Home > In Memoriam > In Memoriam – January 2012

In Memoriam – January 2012

February 3rd, 2012 Leave a comment Go to comments

Last month I announced the end of the In Memoriam column. The reaction, by comments and messages via email and Facebook, surprised me. I had been under the impression, acquired by the few comments they received and the very average hits recorded, that the feature was only mildly popular (which serves to stress the importance to comment on posts in features you enjoy).

The labour required for the In Memoriam feature remains prohibitive, but by cutting out what really took a lot of time ““ researching and collating the music and pictures ““ I can still provide a list, and at least some tunes, of the month’s music deaths.

The headline death of the month was that of Etta James on January 20, just three days after the death of the man who discovered her, R&B legend Johnny Otis. The father of Shuggie Otis, Johnny Otis was the son of Greek immigrants to the US (his real name was Ioannis Alexandros Veliotes) who decided to live and work in the black community. Along the way Otis produced Big Mama Thornton’s Hound Dog, and discovered artists such as Esther Philips, Jackie Wilson and Hank Ballard.

January 17 was a sad day indeed for soul fans — much of the month was (and the passing of Don Cornelius on Wednesday didn’t lighten things up much). On the same day Johnny Otis went, a day after Jimmy Castor’s departure, Leroy Taylor of New Birth and Walter Gaines of The Originals (you might remember their Baby I’m For Real on Motown) passed away.

Robert Dickey, 72, Bobby of James & Bobby Purify, on December 29
James & Bobby Purify – I’m Your Puppet (1966)

Fred Milano, 72, singer with Dion and The Belmonts, on January 1
Dion and the Belmonts – A Teenager in Love (1959, as backing singer)

Larry “Rhino” Reinhardt, 63, guitarist with Iron Butterfly and Captain Beyond, on January 2

Ian Bargh, 76, Canadian jazz pianist, on January 2

Bob Weston, 64, briefly guitarist with Fleetwood Mac, found on January 3

Kerry McGregor, 37, British singer and X-Factor contestant, on January 4

Tom Ardolino, 56, drummer of rock band NRBQ, on January 6
NRBQ – Boys In The City (1972)

Nicole Bogner, 27, singer of Austrian metal band Visions of Atlantis, on January 6

Dave Alexander, 73, blues singer and pianist, suicide on January 8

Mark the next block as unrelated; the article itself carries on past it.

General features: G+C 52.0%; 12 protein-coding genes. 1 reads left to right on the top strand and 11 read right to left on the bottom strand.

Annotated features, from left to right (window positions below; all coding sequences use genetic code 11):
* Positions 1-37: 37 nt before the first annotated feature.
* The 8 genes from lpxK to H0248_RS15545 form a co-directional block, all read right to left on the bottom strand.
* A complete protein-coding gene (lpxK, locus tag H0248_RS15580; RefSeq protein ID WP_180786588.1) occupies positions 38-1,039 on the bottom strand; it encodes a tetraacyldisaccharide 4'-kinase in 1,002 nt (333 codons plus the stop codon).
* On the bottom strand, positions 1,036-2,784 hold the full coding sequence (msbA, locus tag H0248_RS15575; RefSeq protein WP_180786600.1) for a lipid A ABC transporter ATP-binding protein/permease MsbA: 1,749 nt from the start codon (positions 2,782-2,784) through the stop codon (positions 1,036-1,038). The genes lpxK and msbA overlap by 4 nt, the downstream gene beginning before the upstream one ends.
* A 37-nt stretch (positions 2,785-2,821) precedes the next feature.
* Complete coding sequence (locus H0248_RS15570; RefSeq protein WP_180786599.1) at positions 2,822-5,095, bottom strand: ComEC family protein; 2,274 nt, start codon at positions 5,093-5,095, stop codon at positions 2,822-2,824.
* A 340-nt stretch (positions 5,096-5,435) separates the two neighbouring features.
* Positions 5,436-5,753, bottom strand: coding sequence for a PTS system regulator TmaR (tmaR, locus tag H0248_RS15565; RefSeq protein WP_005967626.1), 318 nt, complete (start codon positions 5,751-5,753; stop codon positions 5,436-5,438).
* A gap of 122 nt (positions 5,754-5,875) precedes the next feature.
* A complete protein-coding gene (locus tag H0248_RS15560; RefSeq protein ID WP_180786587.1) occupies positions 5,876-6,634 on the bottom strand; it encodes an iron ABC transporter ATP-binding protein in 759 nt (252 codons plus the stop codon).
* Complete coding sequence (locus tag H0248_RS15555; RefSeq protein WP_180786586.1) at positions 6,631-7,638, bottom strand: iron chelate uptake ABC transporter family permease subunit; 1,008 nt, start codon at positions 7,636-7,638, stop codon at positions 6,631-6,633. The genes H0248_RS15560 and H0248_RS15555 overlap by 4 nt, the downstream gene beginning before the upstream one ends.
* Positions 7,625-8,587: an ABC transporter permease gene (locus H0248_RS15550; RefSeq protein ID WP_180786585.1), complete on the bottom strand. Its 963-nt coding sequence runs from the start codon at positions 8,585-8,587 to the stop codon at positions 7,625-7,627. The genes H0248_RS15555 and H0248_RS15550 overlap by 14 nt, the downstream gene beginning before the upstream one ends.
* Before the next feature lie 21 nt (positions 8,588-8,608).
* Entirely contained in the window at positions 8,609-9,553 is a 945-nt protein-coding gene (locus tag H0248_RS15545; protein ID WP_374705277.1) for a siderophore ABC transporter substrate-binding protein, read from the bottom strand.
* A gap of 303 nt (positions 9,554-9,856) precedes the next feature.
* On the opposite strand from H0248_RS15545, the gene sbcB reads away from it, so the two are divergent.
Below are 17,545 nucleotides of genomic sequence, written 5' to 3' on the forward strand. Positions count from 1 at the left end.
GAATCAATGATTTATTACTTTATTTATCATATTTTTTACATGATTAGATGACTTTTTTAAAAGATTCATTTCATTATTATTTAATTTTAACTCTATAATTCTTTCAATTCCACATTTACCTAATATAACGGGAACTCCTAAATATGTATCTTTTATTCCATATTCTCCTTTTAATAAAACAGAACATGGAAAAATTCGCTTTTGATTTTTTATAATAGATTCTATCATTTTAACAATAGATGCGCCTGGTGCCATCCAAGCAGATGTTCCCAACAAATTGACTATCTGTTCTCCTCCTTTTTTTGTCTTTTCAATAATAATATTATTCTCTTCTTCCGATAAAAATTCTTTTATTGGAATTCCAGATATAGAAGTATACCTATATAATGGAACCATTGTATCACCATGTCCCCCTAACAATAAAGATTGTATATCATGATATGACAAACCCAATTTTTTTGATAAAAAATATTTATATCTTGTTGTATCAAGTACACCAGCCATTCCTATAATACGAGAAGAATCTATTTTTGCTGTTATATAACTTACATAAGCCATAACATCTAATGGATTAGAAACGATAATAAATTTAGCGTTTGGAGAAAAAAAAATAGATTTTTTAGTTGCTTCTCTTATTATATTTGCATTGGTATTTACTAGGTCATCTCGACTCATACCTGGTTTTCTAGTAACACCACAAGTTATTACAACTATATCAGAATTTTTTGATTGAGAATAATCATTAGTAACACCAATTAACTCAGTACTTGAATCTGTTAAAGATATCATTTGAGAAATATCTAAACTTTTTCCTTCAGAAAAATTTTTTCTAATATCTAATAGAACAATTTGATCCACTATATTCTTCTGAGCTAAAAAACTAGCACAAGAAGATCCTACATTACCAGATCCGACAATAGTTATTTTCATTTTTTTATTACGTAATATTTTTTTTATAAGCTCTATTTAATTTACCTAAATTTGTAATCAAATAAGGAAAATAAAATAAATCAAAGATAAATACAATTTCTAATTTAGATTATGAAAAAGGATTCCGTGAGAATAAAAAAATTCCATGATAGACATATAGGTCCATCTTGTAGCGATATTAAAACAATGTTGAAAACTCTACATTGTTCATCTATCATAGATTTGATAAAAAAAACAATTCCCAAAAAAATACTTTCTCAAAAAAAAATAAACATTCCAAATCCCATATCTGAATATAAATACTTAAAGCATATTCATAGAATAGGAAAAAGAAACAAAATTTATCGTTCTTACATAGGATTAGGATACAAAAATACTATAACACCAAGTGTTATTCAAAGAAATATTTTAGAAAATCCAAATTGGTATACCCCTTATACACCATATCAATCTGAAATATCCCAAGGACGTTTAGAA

Bridie Gallagher, 87, Irish singer, on January 9

Ruth Fernandez, 92, pioneering Puerto Rican singer, on January 9

Ernie Carson, 74, Dixieland jazz musician, on January 9

Cliff Portwood, 74, English-born Australian singer and former professional football player, on January 10

Edgar Kaiser Jr, 69, soft-rock singer, on January 11

Charlie Collins, 78, member of Roy Acuff’s Smoky Mountain Boys, on January 12

Phil Kraus, 94, jazz percussionist and drummer, on January 13
Sarah Vaughan – Street Of Dreams (1949, as drummer)

Robbie France, 52, drummer (Skunk Anansie, Diamond Head, UFO, Ellis, Beggs, & Howard), on January 14
Skunk Anansie – Weak (1994, as writer and drummer)

Pee Wee Moultrie, 89, member of Hank Williams’ Drifting Cowboys, on January 15

Terry Dolan, 68, singer and guitarist of 1960s folk-rock group Terry & the Pirates, on January 15

Jimmy Castor, 71, R&B and funk saxophonist, on January 16
Jimmy Castor Bunch – Troglodyte (Cave Man) (1972)
Jimmy Castor Bunch – Bertha Butt Boogie (1975)

Johnny Otis, 90, R&B singer, songwriter and producer, on January 17
Johnny Otis – Willy And Hand Jive (1958)
Etta James – The Wallflowerr (a.k.a. Roll With Me Henry) (1955, as producer and co-writer)

Leroy Taylor, 67, funk bassist of funk-soul group New Birth, on January 17
The New Birth – Brand New Lover (1970)

Walter Gaines, founder and baritone of soul group The Originals, on January 17
The Originals – Why When Love Is Gone (1969)

Al Urban, 77, rockabilly singer and songwriter, on January 18

Winston Riley, 65, Jamaican reggae musician and producer, on January 19

Etta James, 73, R&B and blues legend, on January 20